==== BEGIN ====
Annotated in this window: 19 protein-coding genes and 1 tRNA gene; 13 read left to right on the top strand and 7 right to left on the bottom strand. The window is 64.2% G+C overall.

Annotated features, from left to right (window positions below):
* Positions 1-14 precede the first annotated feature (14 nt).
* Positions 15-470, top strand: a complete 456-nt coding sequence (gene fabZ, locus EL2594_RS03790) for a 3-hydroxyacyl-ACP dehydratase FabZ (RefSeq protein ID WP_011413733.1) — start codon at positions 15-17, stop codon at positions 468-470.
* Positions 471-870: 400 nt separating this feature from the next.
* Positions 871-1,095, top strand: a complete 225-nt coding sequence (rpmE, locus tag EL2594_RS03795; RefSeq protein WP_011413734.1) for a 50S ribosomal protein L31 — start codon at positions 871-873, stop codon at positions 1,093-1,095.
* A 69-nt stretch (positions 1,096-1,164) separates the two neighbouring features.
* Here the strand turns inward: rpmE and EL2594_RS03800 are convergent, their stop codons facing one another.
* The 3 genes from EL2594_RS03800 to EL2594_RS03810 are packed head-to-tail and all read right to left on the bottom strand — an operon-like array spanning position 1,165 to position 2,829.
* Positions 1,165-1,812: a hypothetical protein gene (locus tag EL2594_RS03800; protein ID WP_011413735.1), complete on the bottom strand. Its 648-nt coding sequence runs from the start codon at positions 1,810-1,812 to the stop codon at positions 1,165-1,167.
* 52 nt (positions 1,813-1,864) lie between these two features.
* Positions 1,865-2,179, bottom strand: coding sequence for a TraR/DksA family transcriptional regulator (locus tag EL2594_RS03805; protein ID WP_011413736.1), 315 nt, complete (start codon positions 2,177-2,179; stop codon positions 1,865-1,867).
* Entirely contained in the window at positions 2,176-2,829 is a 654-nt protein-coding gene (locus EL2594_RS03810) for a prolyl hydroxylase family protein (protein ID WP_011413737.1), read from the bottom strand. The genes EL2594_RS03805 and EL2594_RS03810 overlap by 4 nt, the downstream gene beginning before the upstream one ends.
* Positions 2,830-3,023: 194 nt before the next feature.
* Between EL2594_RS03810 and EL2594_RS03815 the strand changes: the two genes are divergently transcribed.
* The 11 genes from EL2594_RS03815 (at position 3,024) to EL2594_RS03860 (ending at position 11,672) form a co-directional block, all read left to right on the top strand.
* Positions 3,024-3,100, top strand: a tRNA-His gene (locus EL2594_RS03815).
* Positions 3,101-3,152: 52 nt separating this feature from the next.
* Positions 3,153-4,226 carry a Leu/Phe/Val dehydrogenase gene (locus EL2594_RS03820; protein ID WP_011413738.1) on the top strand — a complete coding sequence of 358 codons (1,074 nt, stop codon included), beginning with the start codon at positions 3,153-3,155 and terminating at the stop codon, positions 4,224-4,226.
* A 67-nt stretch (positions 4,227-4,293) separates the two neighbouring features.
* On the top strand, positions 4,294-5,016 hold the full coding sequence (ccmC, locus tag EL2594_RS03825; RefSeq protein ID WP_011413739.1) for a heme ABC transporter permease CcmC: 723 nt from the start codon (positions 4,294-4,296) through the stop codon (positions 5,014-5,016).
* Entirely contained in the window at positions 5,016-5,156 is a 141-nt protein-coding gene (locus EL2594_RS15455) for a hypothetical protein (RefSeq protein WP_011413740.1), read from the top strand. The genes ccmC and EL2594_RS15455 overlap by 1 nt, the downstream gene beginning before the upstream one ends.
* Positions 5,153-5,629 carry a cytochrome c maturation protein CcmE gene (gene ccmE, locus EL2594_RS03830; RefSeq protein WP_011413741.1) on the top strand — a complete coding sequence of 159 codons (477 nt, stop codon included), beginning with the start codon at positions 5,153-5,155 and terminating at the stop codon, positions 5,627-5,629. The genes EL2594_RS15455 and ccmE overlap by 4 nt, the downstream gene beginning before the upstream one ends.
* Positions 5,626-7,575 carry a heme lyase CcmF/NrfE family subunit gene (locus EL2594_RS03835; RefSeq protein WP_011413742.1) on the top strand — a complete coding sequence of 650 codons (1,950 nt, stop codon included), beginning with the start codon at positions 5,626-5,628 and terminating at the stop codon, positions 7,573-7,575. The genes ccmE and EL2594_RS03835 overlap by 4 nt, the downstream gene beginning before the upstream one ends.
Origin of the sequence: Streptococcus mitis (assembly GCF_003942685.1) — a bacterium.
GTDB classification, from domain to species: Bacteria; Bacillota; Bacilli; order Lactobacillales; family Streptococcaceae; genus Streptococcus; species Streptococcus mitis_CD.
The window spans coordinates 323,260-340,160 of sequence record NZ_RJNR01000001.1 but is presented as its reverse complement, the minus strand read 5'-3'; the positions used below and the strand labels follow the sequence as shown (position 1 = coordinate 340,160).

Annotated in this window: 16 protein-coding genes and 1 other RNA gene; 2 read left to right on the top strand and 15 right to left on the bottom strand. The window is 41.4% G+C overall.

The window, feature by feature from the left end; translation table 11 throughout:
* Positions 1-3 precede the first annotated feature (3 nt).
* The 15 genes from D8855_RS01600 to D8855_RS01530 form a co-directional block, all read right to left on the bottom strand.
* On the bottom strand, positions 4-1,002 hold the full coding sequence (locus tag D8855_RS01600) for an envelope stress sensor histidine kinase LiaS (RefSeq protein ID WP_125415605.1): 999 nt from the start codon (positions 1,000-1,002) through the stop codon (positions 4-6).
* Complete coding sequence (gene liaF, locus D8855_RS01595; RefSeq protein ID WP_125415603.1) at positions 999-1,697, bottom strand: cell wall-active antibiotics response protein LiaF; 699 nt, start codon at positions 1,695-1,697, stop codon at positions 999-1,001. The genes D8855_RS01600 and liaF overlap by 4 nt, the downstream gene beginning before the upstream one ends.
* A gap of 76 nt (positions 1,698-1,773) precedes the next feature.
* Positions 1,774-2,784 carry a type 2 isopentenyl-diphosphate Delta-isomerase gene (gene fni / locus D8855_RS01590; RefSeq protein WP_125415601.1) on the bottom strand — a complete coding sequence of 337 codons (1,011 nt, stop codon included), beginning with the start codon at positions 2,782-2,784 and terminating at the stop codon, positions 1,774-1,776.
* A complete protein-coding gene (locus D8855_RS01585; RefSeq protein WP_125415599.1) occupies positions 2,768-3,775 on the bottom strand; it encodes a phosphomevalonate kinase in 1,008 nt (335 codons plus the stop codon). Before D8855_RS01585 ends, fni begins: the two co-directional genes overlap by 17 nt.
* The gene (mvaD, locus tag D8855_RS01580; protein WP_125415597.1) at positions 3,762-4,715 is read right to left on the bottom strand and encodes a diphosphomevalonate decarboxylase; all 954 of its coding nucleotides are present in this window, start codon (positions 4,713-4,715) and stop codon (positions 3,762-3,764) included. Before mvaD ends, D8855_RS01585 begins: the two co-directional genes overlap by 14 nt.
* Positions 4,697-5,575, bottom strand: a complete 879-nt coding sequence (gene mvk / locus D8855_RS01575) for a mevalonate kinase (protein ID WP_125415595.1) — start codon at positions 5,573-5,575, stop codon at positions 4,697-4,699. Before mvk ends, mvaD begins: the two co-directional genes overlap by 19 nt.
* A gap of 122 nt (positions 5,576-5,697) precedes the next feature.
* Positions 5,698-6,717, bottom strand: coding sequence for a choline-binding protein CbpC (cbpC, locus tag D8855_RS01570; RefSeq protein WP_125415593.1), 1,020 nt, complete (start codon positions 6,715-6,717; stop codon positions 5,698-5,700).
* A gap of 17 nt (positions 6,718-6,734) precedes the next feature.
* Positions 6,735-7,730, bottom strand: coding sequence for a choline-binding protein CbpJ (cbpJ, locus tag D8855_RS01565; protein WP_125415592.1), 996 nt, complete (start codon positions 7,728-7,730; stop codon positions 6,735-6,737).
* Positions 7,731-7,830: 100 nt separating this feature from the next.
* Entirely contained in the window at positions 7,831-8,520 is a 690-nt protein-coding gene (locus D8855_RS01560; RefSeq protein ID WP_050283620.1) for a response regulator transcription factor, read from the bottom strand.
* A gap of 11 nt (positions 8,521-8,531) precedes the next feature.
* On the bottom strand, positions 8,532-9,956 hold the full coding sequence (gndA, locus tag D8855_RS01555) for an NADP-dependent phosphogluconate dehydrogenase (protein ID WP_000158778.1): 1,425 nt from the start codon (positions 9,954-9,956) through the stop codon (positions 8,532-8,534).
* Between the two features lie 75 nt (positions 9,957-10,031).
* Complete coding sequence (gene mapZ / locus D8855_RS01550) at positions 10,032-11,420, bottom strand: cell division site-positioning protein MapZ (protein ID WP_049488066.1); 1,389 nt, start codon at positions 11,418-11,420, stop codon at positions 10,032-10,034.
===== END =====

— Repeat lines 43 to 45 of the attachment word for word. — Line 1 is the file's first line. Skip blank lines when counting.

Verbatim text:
* Positions 7,731-7,830: 100 nt separating this feature from the next.
* Entirely contained in the window at positions 7,831-8,520 is a 690-nt protein-coding gene (locus D8855_RS01560; RefSeq protein ID WP_050283620.1) for a response regulator transcription factor, read from the bottom strand.
* A gap of 11 nt (positions 8,521-8,531) precedes the next feature.